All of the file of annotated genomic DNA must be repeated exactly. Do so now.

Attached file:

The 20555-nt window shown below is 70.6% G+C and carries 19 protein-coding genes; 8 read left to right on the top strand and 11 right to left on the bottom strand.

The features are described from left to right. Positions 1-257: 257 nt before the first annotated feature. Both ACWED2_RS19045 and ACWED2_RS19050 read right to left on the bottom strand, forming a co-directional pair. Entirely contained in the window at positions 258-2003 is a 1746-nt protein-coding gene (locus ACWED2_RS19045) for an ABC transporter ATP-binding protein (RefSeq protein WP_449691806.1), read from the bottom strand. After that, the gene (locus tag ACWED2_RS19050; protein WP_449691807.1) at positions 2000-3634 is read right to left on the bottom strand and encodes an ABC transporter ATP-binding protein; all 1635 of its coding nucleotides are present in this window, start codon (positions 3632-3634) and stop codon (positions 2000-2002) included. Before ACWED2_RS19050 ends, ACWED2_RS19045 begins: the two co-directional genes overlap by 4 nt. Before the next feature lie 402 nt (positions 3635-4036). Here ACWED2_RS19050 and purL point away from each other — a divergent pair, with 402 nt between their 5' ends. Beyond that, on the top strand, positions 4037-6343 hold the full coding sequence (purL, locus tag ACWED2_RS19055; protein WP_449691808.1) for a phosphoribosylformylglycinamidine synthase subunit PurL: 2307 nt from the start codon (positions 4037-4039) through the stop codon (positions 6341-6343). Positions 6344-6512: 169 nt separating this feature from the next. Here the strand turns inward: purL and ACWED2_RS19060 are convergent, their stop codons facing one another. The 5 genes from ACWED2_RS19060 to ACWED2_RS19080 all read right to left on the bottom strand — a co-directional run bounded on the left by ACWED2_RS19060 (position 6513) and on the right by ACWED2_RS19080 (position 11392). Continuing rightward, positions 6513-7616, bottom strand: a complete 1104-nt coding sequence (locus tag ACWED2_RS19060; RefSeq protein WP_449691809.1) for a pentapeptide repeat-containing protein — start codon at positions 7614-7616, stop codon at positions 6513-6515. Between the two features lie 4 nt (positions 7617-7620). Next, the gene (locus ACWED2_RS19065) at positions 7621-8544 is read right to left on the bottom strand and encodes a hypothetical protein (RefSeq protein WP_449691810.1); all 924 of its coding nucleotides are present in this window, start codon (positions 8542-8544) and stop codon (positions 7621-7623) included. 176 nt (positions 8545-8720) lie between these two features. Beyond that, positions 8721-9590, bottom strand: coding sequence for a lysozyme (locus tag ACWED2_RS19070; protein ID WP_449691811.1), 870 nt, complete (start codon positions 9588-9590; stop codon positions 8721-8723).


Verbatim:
The 20555-nt window shown below is 70.6% G+C and carries 19 protein-coding genes; 8 read left to right on the top strand and 11 right to left on the bottom strand.

The features are described from left to right. Positions 1-257: 257 nt before the first annotated feature. Both ACWED2_RS19045 and ACWED2_RS19050 read right to left on the bottom strand, forming a co-directional pair. Entirely contained in the window at positions 258-2003 is a 1746-nt protein-coding gene (locus ACWED2_RS19045) for an ABC transporter ATP-binding protein (RefSeq protein WP_449691806.1), read from the bottom strand. After that, the gene (locus tag ACWED2_RS19050; protein WP_449691807.1) at positions 2000-3634 is read right to left on the bottom strand and encodes an ABC transporter ATP-binding protein; all 1635 of its coding nucleotides are present in this window, start codon (positions 3632-3634) and stop codon (positions 2000-2002) included. Before ACWED2_RS19050 ends, ACWED2_RS19045 begins: the two co-directional genes overlap by 4 nt. Before the next feature lie 402 nt (positions 3635-4036). Here ACWED2_RS19050 and purL point away from each other — a divergent pair, with 402 nt between their 5' ends. Beyond that, on the top strand, positions 4037-6343 hold the full coding sequence (purL, locus tag ACWED2_RS19055; protein WP_449691808.1) for a phosphoribosylformylglycinamidine synthase subunit PurL: 2307 nt from the start codon (positions 4037-4039) through the stop codon (positions 6341-6343). Positions 6344-6512: 169 nt separating this feature from the next. Here the strand turns inward: purL and ACWED2_RS19060 are convergent, their stop codons facing one another. The 5 genes from ACWED2_RS19060 to ACWED2_RS19080 all read right to left on the bottom strand — a co-directional run bounded on the left by ACWED2_RS19060 (position 6513) and on the right by ACWED2_RS19080 (position 11392). Continuing rightward, positions 6513-7616, bottom strand: a complete 1104-nt coding sequence (locus tag ACWED2_RS19060; RefSeq protein WP_449691809.1) for a pentapeptide repeat-containing protein — start codon at positions 7614-7616, stop codon at positions 6513-6515. Between the two features lie 4 nt (positions 7617-7620). Next, the gene (locus ACWED2_RS19065) at positions 7621-8544 is read right to left on the bottom strand and encodes a hypothetical protein (RefSeq protein WP_449691810.1); all 924 of its coding nucleotides are present in this window, start codon (positions 8542-8544) and stop codon (positions 7621-7623) included. 176 nt (positions 8545-8720) lie between these two features. Beyond that, positions 8721-9590, bottom strand: coding sequence for a lysozyme (locus tag ACWED2_RS19070; protein ID WP_449691811.1), 870 nt, complete (start codon positions 9588-9590; stop codon positions 8721-8723).